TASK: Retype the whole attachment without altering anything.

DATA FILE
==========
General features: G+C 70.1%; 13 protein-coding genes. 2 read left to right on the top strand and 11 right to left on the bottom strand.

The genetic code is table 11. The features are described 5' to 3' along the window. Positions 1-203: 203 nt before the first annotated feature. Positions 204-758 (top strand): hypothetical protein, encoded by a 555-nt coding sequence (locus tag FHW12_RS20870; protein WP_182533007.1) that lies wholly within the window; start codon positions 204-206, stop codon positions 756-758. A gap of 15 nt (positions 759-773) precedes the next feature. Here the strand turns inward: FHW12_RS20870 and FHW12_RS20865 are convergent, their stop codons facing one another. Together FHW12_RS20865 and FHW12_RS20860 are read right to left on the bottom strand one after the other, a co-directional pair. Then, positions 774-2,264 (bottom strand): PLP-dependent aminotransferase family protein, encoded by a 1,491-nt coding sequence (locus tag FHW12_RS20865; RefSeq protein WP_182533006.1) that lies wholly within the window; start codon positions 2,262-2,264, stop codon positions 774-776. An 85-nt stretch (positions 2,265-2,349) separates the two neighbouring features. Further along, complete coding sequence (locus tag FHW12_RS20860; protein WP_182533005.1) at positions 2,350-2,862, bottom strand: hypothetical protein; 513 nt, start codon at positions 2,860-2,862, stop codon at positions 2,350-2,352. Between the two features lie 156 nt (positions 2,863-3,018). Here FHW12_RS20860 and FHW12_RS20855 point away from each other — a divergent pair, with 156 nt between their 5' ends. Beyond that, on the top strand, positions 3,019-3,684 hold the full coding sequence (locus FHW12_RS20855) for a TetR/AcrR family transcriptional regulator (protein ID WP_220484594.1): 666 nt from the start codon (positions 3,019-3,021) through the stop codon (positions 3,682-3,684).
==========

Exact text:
General features: G+C 70.1%; 13 protein-coding genes. 2 read left to right on the top strand and 11 right to left on the bottom strand.

The genetic code is table 11. The features are described 5' to 3' along the window. Positions 1-203: 203 nt before the first annotated feature. Positions 204-758 (top strand): hypothetical protein, encoded by a 555-nt coding sequence (locus tag FHW12_RS20870; protein WP_182533007.1) that lies wholly within the window; start codon positions 204-206, stop codon positions 756-758. A gap of 15 nt (positions 759-773) precedes the next feature. Here the strand turns inward: FHW12_RS20870 and FHW12_RS20865 are convergent, their stop codons facing one another. Together FHW12_RS20865 and FHW12_RS20860 are read right to left on the bottom strand one after the other, a co-directional pair. Then, positions 774-2,264 (bottom strand): PLP-dependent aminotransferase family protein, encoded by a 1,491-nt coding sequence (locus tag FHW12_RS20865; RefSeq protein WP_182533006.1) that lies wholly within the window; start codon positions 2,262-2,264, stop codon positions 774-776. An 85-nt stretch (positions 2,265-2,349) separates the two neighbouring features. Further along, complete coding sequence (locus tag FHW12_RS20860; protein WP_182533005.1) at positions 2,350-2,862, bottom strand: hypothetical protein; 513 nt, start codon at positions 2,860-2,862, stop codon at positions 2,350-2,352. Between the two features lie 156 nt (positions 2,863-3,018). Here FHW12_RS20860 and FHW12_RS20855 point away from each other — a divergent pair, with 156 nt between their 5' ends. Beyond that, on the top strand, positions 3,019-3,684 hold the full coding sequence (locus FHW12_RS20855) for a TetR/AcrR family transcriptional regulator (protein ID WP_220484594.1): 666 nt from the start codon (positions 3,019-3,021) through the stop codon (positions 3,682-3,684).